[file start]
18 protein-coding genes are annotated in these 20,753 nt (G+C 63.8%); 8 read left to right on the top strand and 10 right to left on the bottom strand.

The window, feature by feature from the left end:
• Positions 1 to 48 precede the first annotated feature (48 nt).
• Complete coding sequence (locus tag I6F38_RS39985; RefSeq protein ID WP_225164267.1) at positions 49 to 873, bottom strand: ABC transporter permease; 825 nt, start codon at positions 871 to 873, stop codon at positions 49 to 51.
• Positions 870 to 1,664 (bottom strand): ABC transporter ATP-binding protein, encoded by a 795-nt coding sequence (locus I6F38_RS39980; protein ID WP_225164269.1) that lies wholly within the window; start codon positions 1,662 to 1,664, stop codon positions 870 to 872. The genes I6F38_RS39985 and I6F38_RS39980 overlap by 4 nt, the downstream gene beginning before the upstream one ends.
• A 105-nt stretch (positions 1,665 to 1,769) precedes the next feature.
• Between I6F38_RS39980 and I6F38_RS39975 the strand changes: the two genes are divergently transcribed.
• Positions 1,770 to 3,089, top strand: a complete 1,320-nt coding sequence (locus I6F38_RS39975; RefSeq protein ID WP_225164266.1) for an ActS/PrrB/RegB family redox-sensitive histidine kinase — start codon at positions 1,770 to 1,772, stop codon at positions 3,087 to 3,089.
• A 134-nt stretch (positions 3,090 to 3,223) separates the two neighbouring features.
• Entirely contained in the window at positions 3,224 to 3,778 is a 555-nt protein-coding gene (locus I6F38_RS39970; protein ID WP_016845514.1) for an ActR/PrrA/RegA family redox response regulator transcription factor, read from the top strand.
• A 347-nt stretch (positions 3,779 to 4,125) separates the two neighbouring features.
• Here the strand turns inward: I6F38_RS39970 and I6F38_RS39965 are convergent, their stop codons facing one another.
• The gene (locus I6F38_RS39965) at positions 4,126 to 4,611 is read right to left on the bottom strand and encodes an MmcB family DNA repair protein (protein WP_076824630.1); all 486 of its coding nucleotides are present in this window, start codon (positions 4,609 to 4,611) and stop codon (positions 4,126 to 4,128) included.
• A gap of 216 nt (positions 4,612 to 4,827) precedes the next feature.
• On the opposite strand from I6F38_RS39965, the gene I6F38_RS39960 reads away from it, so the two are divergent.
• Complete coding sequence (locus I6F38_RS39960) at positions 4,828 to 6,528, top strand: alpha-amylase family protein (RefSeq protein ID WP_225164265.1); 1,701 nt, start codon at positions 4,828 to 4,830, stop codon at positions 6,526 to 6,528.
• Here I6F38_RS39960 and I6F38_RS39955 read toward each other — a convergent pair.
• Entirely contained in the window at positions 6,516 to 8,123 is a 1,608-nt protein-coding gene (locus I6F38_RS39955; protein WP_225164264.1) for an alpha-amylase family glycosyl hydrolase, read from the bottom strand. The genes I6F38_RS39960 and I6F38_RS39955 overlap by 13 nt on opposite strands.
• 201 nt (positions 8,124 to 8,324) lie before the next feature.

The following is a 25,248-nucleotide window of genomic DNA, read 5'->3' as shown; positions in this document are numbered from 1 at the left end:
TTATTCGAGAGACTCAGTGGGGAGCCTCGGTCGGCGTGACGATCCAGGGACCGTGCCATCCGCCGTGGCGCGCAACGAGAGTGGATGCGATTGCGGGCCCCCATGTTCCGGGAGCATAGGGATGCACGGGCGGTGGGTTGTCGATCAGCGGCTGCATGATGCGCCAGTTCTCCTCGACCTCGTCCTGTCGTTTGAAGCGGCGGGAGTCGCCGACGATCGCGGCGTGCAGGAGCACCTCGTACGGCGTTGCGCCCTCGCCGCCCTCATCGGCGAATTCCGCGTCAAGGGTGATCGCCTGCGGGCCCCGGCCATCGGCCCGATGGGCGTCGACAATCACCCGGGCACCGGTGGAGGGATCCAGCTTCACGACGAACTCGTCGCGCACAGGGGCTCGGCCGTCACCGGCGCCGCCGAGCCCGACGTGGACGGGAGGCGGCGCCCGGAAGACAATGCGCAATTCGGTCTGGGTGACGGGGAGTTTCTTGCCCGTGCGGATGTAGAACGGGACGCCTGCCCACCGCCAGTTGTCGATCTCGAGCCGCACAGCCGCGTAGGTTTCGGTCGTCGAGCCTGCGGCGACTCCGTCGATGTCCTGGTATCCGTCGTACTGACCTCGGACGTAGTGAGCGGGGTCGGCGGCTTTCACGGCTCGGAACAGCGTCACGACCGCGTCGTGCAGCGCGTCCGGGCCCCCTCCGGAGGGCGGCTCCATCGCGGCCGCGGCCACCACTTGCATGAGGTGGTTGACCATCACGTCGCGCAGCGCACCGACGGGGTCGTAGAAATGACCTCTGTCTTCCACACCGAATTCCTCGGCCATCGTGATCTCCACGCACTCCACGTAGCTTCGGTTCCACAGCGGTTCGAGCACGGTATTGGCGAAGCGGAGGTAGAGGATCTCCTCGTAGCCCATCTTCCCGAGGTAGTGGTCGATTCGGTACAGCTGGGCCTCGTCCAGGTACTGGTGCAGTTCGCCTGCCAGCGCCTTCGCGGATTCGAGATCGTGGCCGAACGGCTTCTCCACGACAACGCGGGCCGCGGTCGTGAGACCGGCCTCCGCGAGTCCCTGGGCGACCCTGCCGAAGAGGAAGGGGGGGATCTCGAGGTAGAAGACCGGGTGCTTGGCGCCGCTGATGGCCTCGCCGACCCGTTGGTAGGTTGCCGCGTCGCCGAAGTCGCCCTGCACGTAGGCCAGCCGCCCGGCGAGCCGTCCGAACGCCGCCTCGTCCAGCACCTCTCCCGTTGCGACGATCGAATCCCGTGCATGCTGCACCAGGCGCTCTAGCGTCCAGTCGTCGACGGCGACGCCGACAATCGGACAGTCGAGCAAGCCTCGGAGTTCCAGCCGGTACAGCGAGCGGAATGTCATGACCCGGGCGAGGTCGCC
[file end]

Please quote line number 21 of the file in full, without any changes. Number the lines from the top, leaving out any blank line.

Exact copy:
TTATTCGAGAGACTCAGTGGGGAGCCTCGGTCGGCGTGACGATCCAGGGACCGTGCCATCCGCCGTGGCGCGCAACGAGAGTGGATGCGATTGCGGGCCCCCATGTTCCGGGAGCATAGGGATGCACGGGCGGTGGGTTGTCGATCAGCGGCTGCATGATGCGCCAGTTCTCCTCGACCTCGTCCTGTCGTTTGAAGCGGCGGGAGTCGCCGACGATCGCGGCGTGCAGGAGCACCTCGTACGGCGTTGCGCCCTCGCCGCCCTCATCGGCGAATTCCGCGTCAAGGGTGATCGCCTGCGGGCCCCGGCCATCGGCCCGATGGGCGTCGACAATCACCCGGGCACCGGTGGAGGGATCCAGCTTCACGACGAACTCGTCGCGCACAGGGGCTCGGCCGTCACCGGCGCCGCCGAGCCCGACGTGGACGGGAGGCGGCGCCCGGAAGACAATGCGCAATTCGGTCTGGGTGACGGGGAGTTTCTTGCCCGTGCGGATGTAGAACGGGACGCCTGCCCACCGCCAGTTGTCGATCTCGAGCCGCACAGCCGCGTAGGTTTCGGTCGTCGAGCCTGCGGCGACTCCGTCGATGTCCTGGTATCCGTCGTACTGACCTCGGACGTAGTGAGCGGGGTCGGCGGCTTTCACGGCTCGGAACAGCGTCACGACCGCGTCGTGCAGCGCGTCCGGGCCCCCTCCGGAGGGCGGCTCCATCGCGGCCGCGGCCACCACTTGCATGAGGTGGTTGACCATCACGTCGCGCAGCGCACCGACGGGGTCGTAGAAATGACCTCTGTCTTCCACACCGAATTCCTCGGCCATCGTGATCTCCACGCACTCCACGTAGCTTCGGTTCCACAGCGGTTCGAGCACGGTATTGGCGAAGCGGAGGTAGAGGATCTCCTCGTAGCCCATCTTCCCGAGGTAGTGGTCGATTCGGTACAGCTGGGCCTCGTCCAGGTACTGGTGCAGTTCGCCTGCCAGCGCCTTCGCGGATTCGAGATCGTGGCCGAACGGCTTCTCCACGACAACGCGGGCCGCGGTCGTGAGACCGGCCTCCGCGAGTCCCTGGGCGACCCTGCCGAAGAGGAAGGGGGGGATCTCGAGGTAGAAGACCGGGTGCTTGGCGCCGCTGATGGCCTCGCCGACCCGTTGGTAGGTTGCCGCGTCGCCGAAGTCGCCCTGCACGTAGGCCAGCCGCCCGGCGAGCCGTCCGAACGCCGCCTCGTCCAGCACCTCTCCCGTTGCGACGATCGAATCCCGTGCATGCTGCACCAGGCGCTCTAGCGTCCAGTCGTCGACGGCGACGCCGACAATCGGACAGTCGAGCAAGCCTCGGAGTTCCAGCCGGTACAGCGAGCGGAATGTCATGACCCGGGCGAGGTCGCC